if ang >= 1:
return 0
if ang <= -1:
return 180
return np.degrees(np.arccos(ang))
def get_angles(n, num_points=100):
"""Get angles of random points in n-dimensional unit hypercube."""
points = 2 * np.random.rand(num_points, n) - 1
angles = []
for p1 in points:
for p2 in points:
angles.append(cosine_dist(p1, p2))
return angles
if __name__ == "__main__":
import doctest
doctest.testmod()
for n in [1, 2, 3, 4, 5, 6, 7, 8, 9, 10, 100, 1000, 10000]:
angles = get_angles(n)
print("{:>5} dim: {:0.4f} avg angle".format(n,
sum(angles) / len(angles)))
sns.distplot(angles, kde=False, rug=False)
sns.plt.show()
```

Also interesting: How does the distribution of angles change?

The plots generated by the code from above:

Hence I guess the cosine distance is not a good measure in high-dimensional spaces. (One should measure this for non-random points to get more certain about it.)

## Empirical results

```
#!/usr/bin/env python
"""
Get the empirical statements about the distance of two points in [0, 1]^n.
The points are uniformly randomly sampled.
"""
import numpy.random
def random_points_dist(n):
"""Get the distance of one sample of 2 points in [0, 1]^n."""
assert n >= 1
points = []
for _ in range(2):
p = numpy.random.rand(n)
points.append(p)
return numpy.linalg.norm(points[0] - points[1])
def beta(n):
"""Calculate the average distance of 2 points in [0, 1]^n."""
sum_ = 0.0
count_ = 10**6
less_one = 0
max_d = 0
for _ in range(count_):
dist = random_points_dist(n)
if dist < 1.0:
less_one += 1
max_d = max(max_d, dist)
sum_ += dist
return (sum_ / count_, float(less_one) / count_, max_d)
for n in [1, 2, 3, 4, 5, 6, 7, 8, 9, 10, 100, 1000]:
avg_dist, pr, max_d = beta(n)
tmp = ("beta(n=%i) = %0.4f; " % (n, avg_dist))
print("%s Pr(d(p1, p2) < 1) = %0.4f; alpha(n=%i, 2) = %0.4f" %
(tmp, pr, n, max_d))
```

One can easily see that points get spaced much farer away in average the higher the dimension \(n\) is. Now lets try to calculate the probability that two points in the unit hypercube have a distance of less than 1.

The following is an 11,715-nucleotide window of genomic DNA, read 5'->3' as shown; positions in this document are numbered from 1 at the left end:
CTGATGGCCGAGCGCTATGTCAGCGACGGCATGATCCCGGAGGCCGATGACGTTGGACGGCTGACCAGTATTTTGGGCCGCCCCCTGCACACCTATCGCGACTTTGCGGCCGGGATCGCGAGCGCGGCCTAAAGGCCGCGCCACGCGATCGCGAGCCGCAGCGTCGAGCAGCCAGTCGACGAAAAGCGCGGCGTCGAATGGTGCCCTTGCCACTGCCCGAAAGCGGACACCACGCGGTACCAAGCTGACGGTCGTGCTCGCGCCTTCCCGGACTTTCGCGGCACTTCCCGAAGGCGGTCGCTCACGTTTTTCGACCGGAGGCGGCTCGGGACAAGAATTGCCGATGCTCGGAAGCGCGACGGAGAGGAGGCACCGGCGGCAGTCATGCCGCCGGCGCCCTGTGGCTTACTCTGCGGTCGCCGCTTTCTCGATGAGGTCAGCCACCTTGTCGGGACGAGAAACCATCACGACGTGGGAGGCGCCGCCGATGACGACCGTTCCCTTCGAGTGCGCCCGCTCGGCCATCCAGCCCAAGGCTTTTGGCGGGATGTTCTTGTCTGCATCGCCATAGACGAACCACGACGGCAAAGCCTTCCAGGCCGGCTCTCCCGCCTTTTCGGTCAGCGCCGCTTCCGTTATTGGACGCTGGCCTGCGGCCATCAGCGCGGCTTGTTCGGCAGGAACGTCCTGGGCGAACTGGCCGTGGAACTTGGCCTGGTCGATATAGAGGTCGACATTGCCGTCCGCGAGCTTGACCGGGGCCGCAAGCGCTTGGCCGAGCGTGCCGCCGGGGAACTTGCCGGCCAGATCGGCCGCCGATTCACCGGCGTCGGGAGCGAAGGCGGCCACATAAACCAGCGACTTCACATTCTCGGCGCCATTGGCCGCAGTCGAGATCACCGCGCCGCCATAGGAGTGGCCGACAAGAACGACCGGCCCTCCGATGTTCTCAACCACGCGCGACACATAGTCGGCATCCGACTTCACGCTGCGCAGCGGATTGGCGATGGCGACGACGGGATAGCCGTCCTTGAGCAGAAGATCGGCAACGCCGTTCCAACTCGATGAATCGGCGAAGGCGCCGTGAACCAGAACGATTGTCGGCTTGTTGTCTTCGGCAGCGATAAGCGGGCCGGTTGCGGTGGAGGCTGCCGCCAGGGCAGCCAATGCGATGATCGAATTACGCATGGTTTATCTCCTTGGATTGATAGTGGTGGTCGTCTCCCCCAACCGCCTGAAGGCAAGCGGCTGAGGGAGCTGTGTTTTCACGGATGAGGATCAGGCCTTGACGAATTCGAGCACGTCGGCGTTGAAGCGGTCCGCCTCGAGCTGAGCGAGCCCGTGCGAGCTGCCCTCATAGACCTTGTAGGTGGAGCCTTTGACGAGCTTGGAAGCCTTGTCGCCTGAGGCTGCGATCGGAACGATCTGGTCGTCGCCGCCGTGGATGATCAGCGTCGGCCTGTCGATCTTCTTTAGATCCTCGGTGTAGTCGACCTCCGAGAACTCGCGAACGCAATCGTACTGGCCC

Here are a couple of results. Just a short reminder:

- \(\alpha(n, 2)\) is the maximum distance two points can have in a unit cube in \(\mathbb{R}^n\)
- \(\beta(n)\) is the average distance of two points in \(\mathbb{R}^n\)
- \(Pr(d(p_1, p_2) < 1)\) is the probability, that two uniformly randomly placed points have a distance of less than 1 in \(\mathbb{R}^n\)
- \(V_S(0.5)/V_C(1)\) is the amount a unit ball can fill a unit cube

$n$ | $\alpha(n, 2)$ | $\beta(n)$ | $Pr(d(p_1, p_2) < 1)$ | $V_S(0.5)/V_C(1)$ |
---|---|---|---|---|

1 | 0.9994 | 0.3332 | 1.0000 | 1 |

2 | 1.3797 | 0.5211 | 0.9749 | 0.7854 |

3 | 1.6116 | 0.6616 | 0.9100 | 0.5236 |

4 | 1.8130 | 0.7776 | 0.8066 | 0.3084 |

5 | 1.8645 | 0.8786 | 0.6787 | 0.1645 |

6 | 1.9659 | 0.9693 | 0.5419 | 0.0807 |

7 | 2.0891 | 1.0515 | 0.4125 | 0.0369 |

8 | 2.1513 | 1.1280 | 0.3006 | 0.0159 |

9 | 2.2888 | 1.2002 | 0.2096 | 0.0064 |

10 | 2.3327 | 1.2671 | 0.1411 | 0.0025 |

100 | 5.2152 | 4.0753 | 0.0000 | $\approx 10^{-70}$ |

1000 | 14.0719 | 12.9073 | 0.0000 | $\approx 10^{-1187}$ |

10000 | 41.9675 | 40.8245 | 0.0000 | $\approx 10^{-16851}$ |

$n$ | ? | $\approx 0.41 \cdot \sqrt{n}$ | ? | $\frac{0.5^n \cdot \pi^{n/2}}{\frac{n}{2}!}$ |

You can easily see that the average distance of two points gets less and less different from the maximal distance of two points.

## See also

- The Concentration of Fractional Distances
- How is the distance of two random points in a unit hypercube distributed?
- Curse of dimensionality